Monday, March 18, 2019

It had to happen...I diagree with Jeffe.

"I don't think so. Name a piece of writing advice you do not agree with and explain why."

Go read Jeffe's post from yesterday. 

My entire counter-argument is this: I hate the boring parts when I'm reading. It will often make me put down a book. 

I kid, Actually, the only part that normally makes me crazy is the redundancies. If I read fifteen pages of a book and al that happens during those pages comes down to," We are far from home, walking through the mountains and I miss home" You cold cut about fourteen pages. Sometimes it's setting the mood and sometimes it's just too damned long.

Here's a piece of writing advice that I USUALLY disagree with. "Consider the feelings of the reader."

Nope. Not a chance. I start worrying about whether or not I'm hurting someone's feelings, especially as a horror writer, and I'm doomed. My first rule has always been write the story that you want to read. I can't write what Dan wants to read. I'm not Dan and would never presume to know his desires, even if he wrote them down on paper for me. I most assuredly can't write a book for Sarah, either. I'm not her. I write for me. To entertain me. To examine the issues that bother me. 

I can only write for me, and hope that what I write entertains others.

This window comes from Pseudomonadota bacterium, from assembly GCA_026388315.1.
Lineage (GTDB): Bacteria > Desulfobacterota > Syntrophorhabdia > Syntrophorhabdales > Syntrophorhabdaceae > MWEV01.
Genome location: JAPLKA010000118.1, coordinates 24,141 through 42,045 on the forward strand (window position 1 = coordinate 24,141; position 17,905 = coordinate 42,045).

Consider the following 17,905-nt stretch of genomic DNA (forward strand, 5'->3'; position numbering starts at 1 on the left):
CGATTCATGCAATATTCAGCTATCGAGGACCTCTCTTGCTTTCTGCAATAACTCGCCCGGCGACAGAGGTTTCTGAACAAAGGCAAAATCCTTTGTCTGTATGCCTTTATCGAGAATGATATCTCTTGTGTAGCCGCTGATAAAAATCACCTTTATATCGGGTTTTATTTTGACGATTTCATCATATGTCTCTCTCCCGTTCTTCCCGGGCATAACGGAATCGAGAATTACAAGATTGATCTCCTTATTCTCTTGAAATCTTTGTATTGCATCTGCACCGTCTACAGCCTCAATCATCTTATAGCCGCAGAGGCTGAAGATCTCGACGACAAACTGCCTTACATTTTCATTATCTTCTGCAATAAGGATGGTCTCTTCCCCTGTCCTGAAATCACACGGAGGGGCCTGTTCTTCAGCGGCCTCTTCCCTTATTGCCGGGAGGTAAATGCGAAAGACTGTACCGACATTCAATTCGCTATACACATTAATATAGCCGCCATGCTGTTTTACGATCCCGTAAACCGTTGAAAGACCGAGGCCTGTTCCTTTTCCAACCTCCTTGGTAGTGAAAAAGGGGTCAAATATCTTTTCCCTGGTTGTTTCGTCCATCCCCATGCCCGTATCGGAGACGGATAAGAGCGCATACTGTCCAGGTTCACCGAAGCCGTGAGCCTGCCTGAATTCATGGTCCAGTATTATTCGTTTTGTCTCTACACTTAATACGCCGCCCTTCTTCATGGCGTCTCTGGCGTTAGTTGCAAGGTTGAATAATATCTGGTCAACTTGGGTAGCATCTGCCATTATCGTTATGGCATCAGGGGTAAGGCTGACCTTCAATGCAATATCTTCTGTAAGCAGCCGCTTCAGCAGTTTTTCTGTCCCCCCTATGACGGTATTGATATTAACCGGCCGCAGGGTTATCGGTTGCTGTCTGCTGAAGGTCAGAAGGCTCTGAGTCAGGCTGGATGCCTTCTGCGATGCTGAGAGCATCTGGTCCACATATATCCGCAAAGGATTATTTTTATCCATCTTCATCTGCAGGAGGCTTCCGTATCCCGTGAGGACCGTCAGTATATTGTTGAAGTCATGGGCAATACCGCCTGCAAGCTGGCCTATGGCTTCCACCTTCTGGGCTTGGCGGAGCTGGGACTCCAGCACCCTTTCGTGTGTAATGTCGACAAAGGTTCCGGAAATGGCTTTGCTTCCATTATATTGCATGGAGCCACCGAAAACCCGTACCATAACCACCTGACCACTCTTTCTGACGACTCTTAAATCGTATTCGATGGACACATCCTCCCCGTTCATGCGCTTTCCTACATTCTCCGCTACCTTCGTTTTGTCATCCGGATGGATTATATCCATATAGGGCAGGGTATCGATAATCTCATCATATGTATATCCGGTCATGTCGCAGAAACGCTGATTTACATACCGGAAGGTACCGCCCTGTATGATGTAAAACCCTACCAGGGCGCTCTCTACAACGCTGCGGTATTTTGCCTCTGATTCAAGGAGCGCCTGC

So, yesterday I was at the Writers Coffeehouse New England. About every three or four months, me and Christopher Golden try to host a gathering of writers at all levels of achievement in the industry. the entire point of this is to meet our peers, and, if we can, to offer a little advice. We are not alone in this. It's not about the two of us offering a Q and A session. It's about having open discussions about the things that writers are working on getting to understand better. We are not there to preach so much as we are there to facilitate and occasionally learn a few things ourselves. 

This is always done at either a library or a bookstore. This time around it was done at a great place called AN UNLIKELY STORY in Plainville Massachusetts. A delightful store owned by the creator of the DIARY OF A WIMPY KID series the amazing Jeff Kinney. What a wonderful store and what a spectacular staff. I can't thank them enough for having us.

We were joined by a lot of authors, including Hillary Monahan among others.

Hillary is always at the cutting edge for me. She is wise, she is sharp, she is direct and she is talented. She also brought up something that I, as a guy, almost never consider. That is trigger warnings. 

Okay, let me get this out there right now: I don't normally care about trigger warnings. I write horror, My usual philosophy is, if I make you uncomfortable, I'm doing my job. You may rest assured that the comment is normally meant with tongue firmly planted in cheek. I write about a lot of dark subjects, but as a rule I very seldom get graphic. If I lead you to the scene the right way I don't need to get explicit and I prefer it that way.

However, after giving Hillary a copy of BOOMTOWN to read if she so desires, I also listened to her words. She often puts a foreword in her books, a warning about the sort of stuff that will be encountered in the books, because in this day and age it's far too easy to trigger someone. 

On teh off chance that you;'e not familiar with the term, triggering a person comes down to making them remember something traumatic that has happened in their past. Again, I don't usually consider this.